All the while, Milo is dealing a heavy drug addiction that is taking a bigger toll on him as he ages. He has been going to Narcotics Anonymous meetings, but the stress of these bungled deals and his daughter’s upcoming marriage, as well as the reception party for the event (during which he must cook and provide services for guests), all lead to a relapse after Kurt the Cunt, just returned from hiding out in Norway (from The Duke whom he owed former debts that were later dissolved when The Duke wound up dead by the hand of his own son Tonny in Pusher II), gives him some cocaine as a gift and fealty offering.

In Pusher, we see Frank’s world crumble before his eyes over the course of a few days through bad luck, bungled drug deals, and an inability to get the money he needs to pay Milo for debts outstanding. He narrowly escapes Denmark at the film’s close and may ultimately be the winner of the situation, as he now must live a quiet life somewhere far off and keep his head. But he may be able to find a more honest way to make a living in the process and redeem himself. In Pusher II, Tonny is under similar circumstances and eventually puts himself on a pretty long shit-list as well. He escapes the underworld with his infant son and we as viewers hope he has a successful future living in obscurity much like Frank, whilst simultaneously raising his son outside of the criminal underworld that shaped himself so negatively. But in Pusher III, there is no redemption. Milo is god-damned professional and finds a way out of the most intractable of situations. But he is ultimately still trapped by his drug addiction and his tumultuous life of crime, which seems inescapable, and one day, not so far away, when he is no longer so spry and witty, the underworld may become the death of him.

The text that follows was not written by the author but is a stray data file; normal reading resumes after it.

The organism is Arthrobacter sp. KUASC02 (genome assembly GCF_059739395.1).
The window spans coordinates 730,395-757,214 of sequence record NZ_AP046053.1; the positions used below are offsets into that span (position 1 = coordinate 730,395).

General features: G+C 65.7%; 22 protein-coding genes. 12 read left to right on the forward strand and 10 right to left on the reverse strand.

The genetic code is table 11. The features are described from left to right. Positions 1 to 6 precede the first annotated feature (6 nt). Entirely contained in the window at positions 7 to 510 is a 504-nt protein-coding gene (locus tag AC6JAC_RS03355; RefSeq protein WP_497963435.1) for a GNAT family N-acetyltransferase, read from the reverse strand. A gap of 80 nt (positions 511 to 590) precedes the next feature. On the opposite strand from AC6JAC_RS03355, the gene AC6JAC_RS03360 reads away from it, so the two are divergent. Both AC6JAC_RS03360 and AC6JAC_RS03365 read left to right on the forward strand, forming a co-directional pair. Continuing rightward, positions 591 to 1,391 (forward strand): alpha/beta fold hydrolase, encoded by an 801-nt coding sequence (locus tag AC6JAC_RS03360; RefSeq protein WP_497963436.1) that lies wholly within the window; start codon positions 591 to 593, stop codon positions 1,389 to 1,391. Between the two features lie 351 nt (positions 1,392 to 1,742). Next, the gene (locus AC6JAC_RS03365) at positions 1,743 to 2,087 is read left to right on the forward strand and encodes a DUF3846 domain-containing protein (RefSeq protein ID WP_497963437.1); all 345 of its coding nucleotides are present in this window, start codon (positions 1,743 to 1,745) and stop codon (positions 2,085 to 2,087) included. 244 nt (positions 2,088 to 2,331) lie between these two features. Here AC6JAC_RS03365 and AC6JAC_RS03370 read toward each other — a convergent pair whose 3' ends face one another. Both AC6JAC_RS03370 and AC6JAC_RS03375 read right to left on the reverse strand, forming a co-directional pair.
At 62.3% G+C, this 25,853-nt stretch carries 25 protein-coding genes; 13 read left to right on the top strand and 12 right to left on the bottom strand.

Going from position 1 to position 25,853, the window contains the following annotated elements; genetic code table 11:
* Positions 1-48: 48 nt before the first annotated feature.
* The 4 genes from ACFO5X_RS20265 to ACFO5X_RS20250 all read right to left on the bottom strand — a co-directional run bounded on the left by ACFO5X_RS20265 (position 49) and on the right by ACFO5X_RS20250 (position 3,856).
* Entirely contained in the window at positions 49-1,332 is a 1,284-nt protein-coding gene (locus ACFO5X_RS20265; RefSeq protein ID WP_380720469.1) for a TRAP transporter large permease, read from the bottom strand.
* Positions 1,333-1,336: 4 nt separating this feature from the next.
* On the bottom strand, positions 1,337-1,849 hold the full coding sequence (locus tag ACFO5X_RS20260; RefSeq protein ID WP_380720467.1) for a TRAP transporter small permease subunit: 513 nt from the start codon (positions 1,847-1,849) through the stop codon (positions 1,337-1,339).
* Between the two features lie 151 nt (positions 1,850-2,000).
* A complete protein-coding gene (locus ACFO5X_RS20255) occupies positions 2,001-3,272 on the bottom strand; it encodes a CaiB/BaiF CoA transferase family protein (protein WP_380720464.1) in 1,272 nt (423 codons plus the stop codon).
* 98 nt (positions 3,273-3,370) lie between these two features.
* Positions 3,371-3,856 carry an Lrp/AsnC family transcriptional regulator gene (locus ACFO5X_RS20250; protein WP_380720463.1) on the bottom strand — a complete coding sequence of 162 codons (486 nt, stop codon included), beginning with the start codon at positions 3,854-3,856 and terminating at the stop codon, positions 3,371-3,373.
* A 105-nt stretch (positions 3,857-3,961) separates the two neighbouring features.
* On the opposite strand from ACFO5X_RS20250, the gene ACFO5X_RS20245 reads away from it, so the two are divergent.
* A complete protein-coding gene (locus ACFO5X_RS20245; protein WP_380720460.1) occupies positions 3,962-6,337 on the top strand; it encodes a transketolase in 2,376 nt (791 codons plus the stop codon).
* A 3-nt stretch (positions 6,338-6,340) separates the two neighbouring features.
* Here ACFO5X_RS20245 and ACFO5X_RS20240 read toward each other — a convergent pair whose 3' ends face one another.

The fear of the first film represents to me something of an amateur’s fear of beginning the art of filmmaking. It was Refn’s first foray into film and he had no clue before its release whether or not it would make money and he would be able to secure funding to continue his career in that direction, or if he would fail and end up a janitor in a movie theater instead. The hope of the second film represents a response to that film’s history as well. Refn had failed to garner the box office receipts he needed on his previous two films and his production company went bankrupt in the process. It was now or never and if this film did not please investors, all could end once again, but he approached that future much more hopefully, and the film’s ending was much less bleak than the endings of his two previous films.

But just as he began slack artistically on each successive Pusher film, the feeling of the third film is jaded. The film ends with the camera’s sustained gaze on Milo standing above an empty pool, in the cool Scandinavian morning air, smoking a cigarette, and seeming pretty crushed by everything around him. He seems hopeless and tired and ready to die and I believe that this might reflect Refn’s thoughts at the time. Not to say he was jaded and suicidal in general, but that his only successful films hitherto had been the Pusher films and any time he had tried to inject more artistic sentiments into his films, and thereby more of himself, audiences did not respond enthusiastically enough to save the films financially. He seems to have taken a break from filmmaking at this time, as his next film, Bronson, would not premier for another three years. But after this period of reflection on his career, he managed to create a powerful film that re-establish Refn’s name as more than just Danish crime film sensation, but as a real potential heavyweight within arthouse circles.

 

Cody Ward

[Next up: the 2006 documentary on Refn’s career up to this point, Gambler]